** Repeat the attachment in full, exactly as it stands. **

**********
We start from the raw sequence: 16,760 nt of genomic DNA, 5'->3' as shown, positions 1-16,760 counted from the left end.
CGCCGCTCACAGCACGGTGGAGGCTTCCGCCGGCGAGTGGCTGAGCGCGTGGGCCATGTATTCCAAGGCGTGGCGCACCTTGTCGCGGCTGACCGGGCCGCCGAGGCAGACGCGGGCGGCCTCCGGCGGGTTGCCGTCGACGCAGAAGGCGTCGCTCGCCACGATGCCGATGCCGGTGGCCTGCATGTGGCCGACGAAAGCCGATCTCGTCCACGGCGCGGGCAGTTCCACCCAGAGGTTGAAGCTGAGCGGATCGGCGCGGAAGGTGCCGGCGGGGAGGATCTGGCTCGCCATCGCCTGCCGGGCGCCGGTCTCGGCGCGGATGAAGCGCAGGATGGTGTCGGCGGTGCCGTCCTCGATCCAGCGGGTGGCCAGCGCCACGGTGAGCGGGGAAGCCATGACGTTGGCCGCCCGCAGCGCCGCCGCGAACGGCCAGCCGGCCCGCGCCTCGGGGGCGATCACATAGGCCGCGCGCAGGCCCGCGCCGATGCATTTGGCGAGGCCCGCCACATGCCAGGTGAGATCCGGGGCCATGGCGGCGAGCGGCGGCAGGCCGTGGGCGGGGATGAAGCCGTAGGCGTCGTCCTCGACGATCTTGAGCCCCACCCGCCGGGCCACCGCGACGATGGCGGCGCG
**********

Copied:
We start from the raw sequence: 16,760 nt of genomic DNA, 5'->3' as shown, positions 1-16,760 counted from the left end.
CGCCGCTCACAGCACGGTGGAGGCTTCCGCCGGCGAGTGGCTGAGCGCGTGGGCCATGTATTCCAAGGCGTGGCGCACCTTGTCGCGGCTGACCGGGCCGCCGAGGCAGACGCGGGCGGCCTCCGGCGGGTTGCCGTCGACGCAGAAGGCGTCGCTCGCCACGATGCCGATGCCGGTGGCCTGCATGTGGCCGACGAAAGCCGATCTCGTCCACGGCGCGGGCAGTTCCACCCAGAGGTTGAAGCTGAGCGGATCGGCGCGGAAGGTGCCGGCGGGGAGGATCTGGCTCGCCATCGCCTGCCGGGCGCCGGTCTCGGCGCGGATGAAGCGCAGGATGGTGTCGGCGGTGCCGTCCTCGATCCAGCGGGTGGCCAGCGCCACGGTGAGCGGGGAAGCCATGACGTTGGCCGCCCGCAGCGCCGCCGCGAACGGCCAGCCGGCCCGCGCCTCGGGGGCGATCACATAGGCCGCGCGCAGGCCCGCGCCGATGCATTTGGCGAGGCCCGCCACATGCCAGGTGAGATCCGGGGCCATGGCGGCGAGCGGCGGCAGGCCGTGGGCGGGGATGAAGCCGTAGGCGTCGTCCTCGACGATCTTGAGCCCCACCCGCCGGGCCACCGCGACGATGGCGGCGCG